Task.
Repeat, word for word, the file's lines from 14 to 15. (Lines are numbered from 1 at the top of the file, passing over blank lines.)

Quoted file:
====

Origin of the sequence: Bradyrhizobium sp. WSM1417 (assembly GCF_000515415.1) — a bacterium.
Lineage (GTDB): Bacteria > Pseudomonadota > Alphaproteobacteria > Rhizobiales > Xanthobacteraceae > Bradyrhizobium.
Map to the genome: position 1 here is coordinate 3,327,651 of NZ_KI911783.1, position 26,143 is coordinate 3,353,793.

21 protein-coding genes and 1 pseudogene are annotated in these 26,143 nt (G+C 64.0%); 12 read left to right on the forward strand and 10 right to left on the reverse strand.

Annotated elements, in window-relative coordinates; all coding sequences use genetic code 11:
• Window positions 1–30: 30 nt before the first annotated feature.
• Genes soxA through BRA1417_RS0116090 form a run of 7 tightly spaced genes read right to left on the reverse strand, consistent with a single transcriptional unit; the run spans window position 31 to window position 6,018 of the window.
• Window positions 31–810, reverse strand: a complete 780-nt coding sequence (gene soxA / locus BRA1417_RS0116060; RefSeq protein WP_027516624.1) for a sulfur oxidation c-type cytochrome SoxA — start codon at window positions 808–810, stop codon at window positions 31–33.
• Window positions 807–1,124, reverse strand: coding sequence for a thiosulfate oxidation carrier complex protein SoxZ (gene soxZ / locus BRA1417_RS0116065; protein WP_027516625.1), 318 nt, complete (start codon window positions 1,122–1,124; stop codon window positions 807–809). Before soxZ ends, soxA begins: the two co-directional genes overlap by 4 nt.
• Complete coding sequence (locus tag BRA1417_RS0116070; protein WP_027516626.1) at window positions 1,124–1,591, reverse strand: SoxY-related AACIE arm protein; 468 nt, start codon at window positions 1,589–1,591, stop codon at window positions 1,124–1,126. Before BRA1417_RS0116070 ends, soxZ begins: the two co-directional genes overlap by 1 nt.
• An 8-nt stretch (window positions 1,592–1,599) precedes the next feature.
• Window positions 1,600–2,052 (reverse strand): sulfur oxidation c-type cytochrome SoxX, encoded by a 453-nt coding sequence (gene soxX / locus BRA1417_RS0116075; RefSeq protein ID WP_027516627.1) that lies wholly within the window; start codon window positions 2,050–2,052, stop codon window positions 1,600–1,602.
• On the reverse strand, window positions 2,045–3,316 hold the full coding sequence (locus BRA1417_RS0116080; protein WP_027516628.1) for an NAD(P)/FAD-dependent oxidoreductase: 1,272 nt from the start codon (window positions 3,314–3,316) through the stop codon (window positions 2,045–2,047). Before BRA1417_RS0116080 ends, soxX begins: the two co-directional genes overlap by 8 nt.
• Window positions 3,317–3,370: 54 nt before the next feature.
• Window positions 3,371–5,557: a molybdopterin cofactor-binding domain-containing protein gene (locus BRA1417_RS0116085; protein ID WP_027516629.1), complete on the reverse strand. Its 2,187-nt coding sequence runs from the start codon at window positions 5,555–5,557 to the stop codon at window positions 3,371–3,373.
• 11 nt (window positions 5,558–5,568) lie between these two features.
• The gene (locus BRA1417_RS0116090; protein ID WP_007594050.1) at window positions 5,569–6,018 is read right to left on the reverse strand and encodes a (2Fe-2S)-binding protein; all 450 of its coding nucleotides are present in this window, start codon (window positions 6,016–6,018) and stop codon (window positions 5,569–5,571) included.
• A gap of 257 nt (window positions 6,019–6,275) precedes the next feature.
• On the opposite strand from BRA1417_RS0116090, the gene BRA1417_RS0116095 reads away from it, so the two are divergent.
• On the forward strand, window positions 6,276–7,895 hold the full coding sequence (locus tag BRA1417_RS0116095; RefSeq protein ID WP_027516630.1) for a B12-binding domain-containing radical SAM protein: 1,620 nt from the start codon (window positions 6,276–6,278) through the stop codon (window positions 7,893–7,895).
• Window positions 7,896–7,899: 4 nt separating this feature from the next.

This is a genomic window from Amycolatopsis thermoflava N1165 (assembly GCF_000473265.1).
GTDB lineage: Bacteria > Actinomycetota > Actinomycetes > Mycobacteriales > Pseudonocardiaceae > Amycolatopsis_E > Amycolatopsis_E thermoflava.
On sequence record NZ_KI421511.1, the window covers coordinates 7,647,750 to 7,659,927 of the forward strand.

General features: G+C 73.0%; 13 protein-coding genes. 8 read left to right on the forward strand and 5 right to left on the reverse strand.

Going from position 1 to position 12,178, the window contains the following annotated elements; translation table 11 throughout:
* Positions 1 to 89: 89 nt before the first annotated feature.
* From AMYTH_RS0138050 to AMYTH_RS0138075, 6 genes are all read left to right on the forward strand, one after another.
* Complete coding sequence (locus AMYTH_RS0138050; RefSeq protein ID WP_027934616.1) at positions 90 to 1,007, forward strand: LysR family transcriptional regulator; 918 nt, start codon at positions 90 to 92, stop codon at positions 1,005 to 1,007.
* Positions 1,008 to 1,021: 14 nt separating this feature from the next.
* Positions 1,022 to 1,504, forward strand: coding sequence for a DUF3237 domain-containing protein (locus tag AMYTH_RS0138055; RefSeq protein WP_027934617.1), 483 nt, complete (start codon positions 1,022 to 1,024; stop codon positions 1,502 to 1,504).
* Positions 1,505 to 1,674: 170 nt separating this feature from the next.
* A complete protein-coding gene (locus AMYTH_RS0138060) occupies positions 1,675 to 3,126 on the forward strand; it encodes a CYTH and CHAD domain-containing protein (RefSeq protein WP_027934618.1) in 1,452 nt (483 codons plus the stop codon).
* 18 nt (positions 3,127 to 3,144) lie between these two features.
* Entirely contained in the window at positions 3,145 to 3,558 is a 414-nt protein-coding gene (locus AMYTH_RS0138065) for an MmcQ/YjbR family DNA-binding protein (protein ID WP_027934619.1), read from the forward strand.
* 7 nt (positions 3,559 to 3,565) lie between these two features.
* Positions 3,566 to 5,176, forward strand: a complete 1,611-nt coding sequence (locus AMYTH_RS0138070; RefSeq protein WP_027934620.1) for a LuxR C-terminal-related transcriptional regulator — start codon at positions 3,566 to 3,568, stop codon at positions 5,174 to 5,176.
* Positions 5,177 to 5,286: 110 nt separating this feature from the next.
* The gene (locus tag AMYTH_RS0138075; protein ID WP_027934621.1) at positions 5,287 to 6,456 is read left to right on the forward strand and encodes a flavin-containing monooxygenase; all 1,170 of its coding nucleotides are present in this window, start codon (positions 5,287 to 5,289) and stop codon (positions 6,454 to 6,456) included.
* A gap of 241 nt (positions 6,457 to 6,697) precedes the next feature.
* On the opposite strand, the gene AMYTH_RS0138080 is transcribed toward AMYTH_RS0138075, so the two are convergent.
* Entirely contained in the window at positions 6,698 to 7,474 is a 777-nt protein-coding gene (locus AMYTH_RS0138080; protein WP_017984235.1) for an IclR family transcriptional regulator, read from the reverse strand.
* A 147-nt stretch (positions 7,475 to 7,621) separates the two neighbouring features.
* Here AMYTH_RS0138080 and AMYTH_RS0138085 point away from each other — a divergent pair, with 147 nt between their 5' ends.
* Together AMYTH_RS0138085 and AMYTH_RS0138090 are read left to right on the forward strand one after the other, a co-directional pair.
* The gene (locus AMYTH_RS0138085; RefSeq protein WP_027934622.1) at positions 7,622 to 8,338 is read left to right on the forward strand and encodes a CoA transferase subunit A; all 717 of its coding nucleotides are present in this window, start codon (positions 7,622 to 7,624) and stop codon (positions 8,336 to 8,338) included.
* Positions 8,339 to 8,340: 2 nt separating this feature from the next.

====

• Window positions 3,317–3,370: 54 nt before the next feature.
• Window positions 3,371–5,557: a molybdopterin cofactor-binding domain-containing protein gene (locus BRA1417_RS0116085; protein ID WP_027516629.1), complete on the reverse strand. Its 2,187-nt coding sequence runs from the start codon at window positions 5,555–5,557 to the stop codon at window positions 3,371–3,373.